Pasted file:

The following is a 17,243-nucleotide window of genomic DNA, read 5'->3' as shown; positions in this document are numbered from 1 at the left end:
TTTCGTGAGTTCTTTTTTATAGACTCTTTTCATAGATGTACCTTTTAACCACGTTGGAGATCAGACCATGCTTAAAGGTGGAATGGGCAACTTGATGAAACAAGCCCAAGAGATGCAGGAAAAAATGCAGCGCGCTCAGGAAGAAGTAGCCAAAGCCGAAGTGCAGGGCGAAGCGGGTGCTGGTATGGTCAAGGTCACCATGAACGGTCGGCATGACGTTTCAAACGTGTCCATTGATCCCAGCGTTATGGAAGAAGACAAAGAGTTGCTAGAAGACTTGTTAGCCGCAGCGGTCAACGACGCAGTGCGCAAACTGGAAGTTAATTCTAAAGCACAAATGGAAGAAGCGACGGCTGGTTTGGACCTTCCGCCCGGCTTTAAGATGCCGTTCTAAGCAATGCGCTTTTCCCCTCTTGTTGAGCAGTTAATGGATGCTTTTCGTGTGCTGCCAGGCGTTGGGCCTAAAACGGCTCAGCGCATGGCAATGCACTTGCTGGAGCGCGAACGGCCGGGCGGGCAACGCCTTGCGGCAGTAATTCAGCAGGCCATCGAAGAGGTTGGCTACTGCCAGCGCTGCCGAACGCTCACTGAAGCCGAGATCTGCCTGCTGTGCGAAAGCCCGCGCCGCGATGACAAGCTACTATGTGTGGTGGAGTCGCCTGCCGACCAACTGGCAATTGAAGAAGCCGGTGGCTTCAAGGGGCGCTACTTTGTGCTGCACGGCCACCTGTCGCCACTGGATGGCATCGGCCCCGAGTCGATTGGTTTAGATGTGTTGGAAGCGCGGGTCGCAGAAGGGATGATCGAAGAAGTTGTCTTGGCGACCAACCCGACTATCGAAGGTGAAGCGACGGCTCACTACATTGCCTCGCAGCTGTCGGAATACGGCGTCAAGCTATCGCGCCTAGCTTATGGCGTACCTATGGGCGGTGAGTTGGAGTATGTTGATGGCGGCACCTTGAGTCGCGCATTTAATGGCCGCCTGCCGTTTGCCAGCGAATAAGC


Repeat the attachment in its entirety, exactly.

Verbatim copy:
The following is a 17,243-nucleotide window of genomic DNA, read 5'->3' as shown; positions in this document are numbered from 1 at the left end:
TTTCGTGAGTTCTTTTTTATAGACTCTTTTCATAGATGTACCTTTTAACCACGTTGGAGATCAGACCATGCTTAAAGGTGGAATGGGCAACTTGATGAAACAAGCCCAAGAGATGCAGGAAAAAATGCAGCGCGCTCAGGAAGAAGTAGCCAAAGCCGAAGTGCAGGGCGAAGCGGGTGCTGGTATGGTCAAGGTCACCATGAACGGTCGGCATGACGTTTCAAACGTGTCCATTGATCCCAGCGTTATGGAAGAAGACAAAGAGTTGCTAGAAGACTTGTTAGCCGCAGCGGTCAACGACGCAGTGCGCAAACTGGAAGTTAATTCTAAAGCACAAATGGAAGAAGCGACGGCTGGTTTGGACCTTCCGCCCGGCTTTAAGATGCCGTTCTAAGCAATGCGCTTTTCCCCTCTTGTTGAGCAGTTAATGGATGCTTTTCGTGTGCTGCCAGGCGTTGGGCCTAAAACGGCTCAGCGCATGGCAATGCACTTGCTGGAGCGCGAACGGCCGGGCGGGCAACGCCTTGCGGCAGTAATTCAGCAGGCCATCGAAGAGGTTGGCTACTGCCAGCGCTGCCGAACGCTCACTGAAGCCGAGATCTGCCTGCTGTGCGAAAGCCCGCGCCGCGATGACAAGCTACTATGTGTGGTGGAGTCGCCTGCCGACCAACTGGCAATTGAAGAAGCCGGTGGCTTCAAGGGGCGCTACTTTGTGCTGCACGGCCACCTGTCGCCACTGGATGGCATCGGCCCCGAGTCGATTGGTTTAGATGTGTTGGAAGCGCGGGTCGCAGAAGGGATGATCGAAGAAGTTGTCTTGGCGACCAACCCGACTATCGAAGGTGAAGCGACGGCTCACTACATTGCCTCGCAGCTGTCGGAATACGGCGTCAAGCTATCGCGCCTAGCTTATGGCGTACCTATGGGCGGTGAGTTGGAGTATGTTGATGGCGGCACCTTGAGTCGCGCATTTAATGGCCGCCTGCCGTTTGCCAGCGAATAAGC